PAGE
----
COVID-19 has caused the shut down of schools, massive layoffs, and insanely large stock market plunges. At this point it has effected everyone in the world and it is impossible to not have heard about it by now… Unless you’re one of the 14 contestants on the show Big Brother Germany and have been living in a total media isolation and are just hearing about it for the first time while being filmed for live tv.
Big Brother is a reality show where “…14 contestants [are] confined to two adjacent houses for 100 days. They are filmed around the clock and gradually eliminated by viewer voting, with the winner taking home 100,000 euros (around $110,000) (Rogers, 2020). ” When the cast had first been locked into the houses, the coronavirus had only been effecting China and at the time was not yet a pandemic. In this time the 14 contestants were blissfully unaware of how widespread the virus had actually become. Yesterday on live television the host, Jochen Schropp, broke the news behind protective glass of the virus that had spread across the world and throughout Europe. As the contestants were shown clips of the deserted streets of Germanys, the worry for their loved ones began to set in. After hearing the news the contestants were shown supportive messages from their friends and family. The show even has a psychologist to help the contestants get through this crazy time.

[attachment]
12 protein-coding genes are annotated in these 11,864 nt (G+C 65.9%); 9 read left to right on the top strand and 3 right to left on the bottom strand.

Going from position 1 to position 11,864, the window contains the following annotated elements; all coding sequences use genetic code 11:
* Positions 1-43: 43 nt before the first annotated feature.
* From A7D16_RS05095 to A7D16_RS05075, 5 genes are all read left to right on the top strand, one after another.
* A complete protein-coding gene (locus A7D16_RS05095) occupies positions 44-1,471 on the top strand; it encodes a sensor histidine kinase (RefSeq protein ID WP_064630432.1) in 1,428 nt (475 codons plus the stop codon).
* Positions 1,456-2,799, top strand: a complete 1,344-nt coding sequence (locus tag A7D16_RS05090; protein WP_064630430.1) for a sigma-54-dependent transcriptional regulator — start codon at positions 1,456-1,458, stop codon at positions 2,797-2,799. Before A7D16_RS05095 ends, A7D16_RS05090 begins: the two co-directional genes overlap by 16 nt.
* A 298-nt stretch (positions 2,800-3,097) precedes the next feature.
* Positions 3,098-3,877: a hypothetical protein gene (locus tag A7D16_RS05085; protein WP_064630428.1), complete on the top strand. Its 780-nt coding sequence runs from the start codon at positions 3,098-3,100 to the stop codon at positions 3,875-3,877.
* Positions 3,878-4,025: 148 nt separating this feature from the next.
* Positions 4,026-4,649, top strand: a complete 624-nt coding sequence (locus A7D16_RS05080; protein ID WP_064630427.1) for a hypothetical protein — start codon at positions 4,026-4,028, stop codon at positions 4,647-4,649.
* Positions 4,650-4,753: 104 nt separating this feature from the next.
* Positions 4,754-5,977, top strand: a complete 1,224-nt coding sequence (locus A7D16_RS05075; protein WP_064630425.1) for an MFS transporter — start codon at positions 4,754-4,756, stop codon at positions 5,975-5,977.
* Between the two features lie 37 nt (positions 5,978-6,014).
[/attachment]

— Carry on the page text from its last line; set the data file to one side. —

Many other Big Brother shows such as Italy and Australia had to inform their contestants about the pandemic, and the Canadian show informing their own contestants after they noticed the absence of a studio audience during an elimination round. When looking at these types of reality shows, you begin to wonder where the line for human morality is drawn. Was it really the right thing to do to break this type of news on live TV for viewer ratings just to use the panic of the contestants for entertainment? You could say that this time, Big Brother definitely wasn’t watching.